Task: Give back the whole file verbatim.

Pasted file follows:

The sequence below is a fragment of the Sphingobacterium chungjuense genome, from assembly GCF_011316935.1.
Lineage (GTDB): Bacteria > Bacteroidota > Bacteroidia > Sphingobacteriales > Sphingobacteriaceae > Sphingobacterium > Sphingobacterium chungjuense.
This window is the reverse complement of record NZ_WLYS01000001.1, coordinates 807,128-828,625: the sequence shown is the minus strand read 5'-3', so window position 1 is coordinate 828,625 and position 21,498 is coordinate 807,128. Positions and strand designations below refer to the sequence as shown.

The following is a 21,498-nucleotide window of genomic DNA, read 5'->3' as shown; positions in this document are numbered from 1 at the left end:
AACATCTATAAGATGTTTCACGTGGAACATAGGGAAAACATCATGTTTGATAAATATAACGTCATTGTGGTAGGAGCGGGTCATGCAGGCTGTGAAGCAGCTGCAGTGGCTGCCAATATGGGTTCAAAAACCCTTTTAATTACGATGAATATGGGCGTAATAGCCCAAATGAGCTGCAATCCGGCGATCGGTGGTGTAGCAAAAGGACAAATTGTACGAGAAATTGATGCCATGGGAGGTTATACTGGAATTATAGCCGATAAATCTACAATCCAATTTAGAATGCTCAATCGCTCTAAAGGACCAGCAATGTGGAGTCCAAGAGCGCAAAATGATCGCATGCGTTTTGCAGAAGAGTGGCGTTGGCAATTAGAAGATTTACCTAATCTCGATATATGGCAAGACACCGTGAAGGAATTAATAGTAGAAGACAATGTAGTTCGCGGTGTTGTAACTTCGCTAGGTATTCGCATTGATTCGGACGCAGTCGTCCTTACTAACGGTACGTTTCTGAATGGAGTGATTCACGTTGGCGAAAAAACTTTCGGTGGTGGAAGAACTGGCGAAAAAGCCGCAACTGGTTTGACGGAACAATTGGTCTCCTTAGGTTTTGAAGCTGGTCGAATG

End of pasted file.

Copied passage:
The sequence below is a fragment of the Sphingobacterium chungjuense genome, from assembly GCF_011316935.1.
Lineage (GTDB): Bacteria > Bacteroidota > Bacteroidia > Sphingobacteriales > Sphingobacteriaceae > Sphingobacterium > Sphingobacterium chungjuense.
This window is the reverse complement of record NZ_WLYS01000001.1, coordinates 807,128-828,625: the sequence shown is the minus strand read 5'-3', so window position 1 is coordinate 828,625 and position 21,498 is coordinate 807,128. Positions and strand designations below refer to the sequence as shown.

The following is a 21,498-nucleotide window of genomic DNA, read 5'->3' as shown; positions in this document are numbered from 1 at the left end:
AACATCTATAAGATGTTTCACGTGGAACATAGGGAAAACATCATGTTTGATAAATATAACGTCATTGTGGTAGGAGCGGGTCATGCAGGCTGTGAAGCAGCTGCAGTGGCTGCCAATATGGGTTCAAAAACCCTTTTAATTACGATGAATATGGGCGTAATAGCCCAAATGAGCTGCAATCCGGCGATCGGTGGTGTAGCAAAAGGACAAATTGTACGAGAAATTGATGCCATGGGAGGTTATACTGGAATTATAGCCGATAAATCTACAATCCAATTTAGAATGCTCAATCGCTCTAAAGGACCAGCAATGTGGAGTCCAAGAGCGCAAAATGATCGCATGCGTTTTGCAGAAGAGTGGCGTTGGCAATTAGAAGATTTACCTAATCTCGATATATGGCAAGACACCGTGAAGGAATTAATAGTAGAAGACAATGTAGTTCGCGGTGTTGTAACTTCGCTAGGTATTCGCATTGATTCGGACGCAGTCGTCCTTACTAACGGTACGTTTCTGAATGGAGTGATTCACGTTGGCGAAAAAACTTTCGGTGGTGGAAGAACTGGCGAAAAAGCCGCAACTGGTTTGACGGAACAATTGGTCTCCTTAGGTTTTGAAGCTGGTCGAATG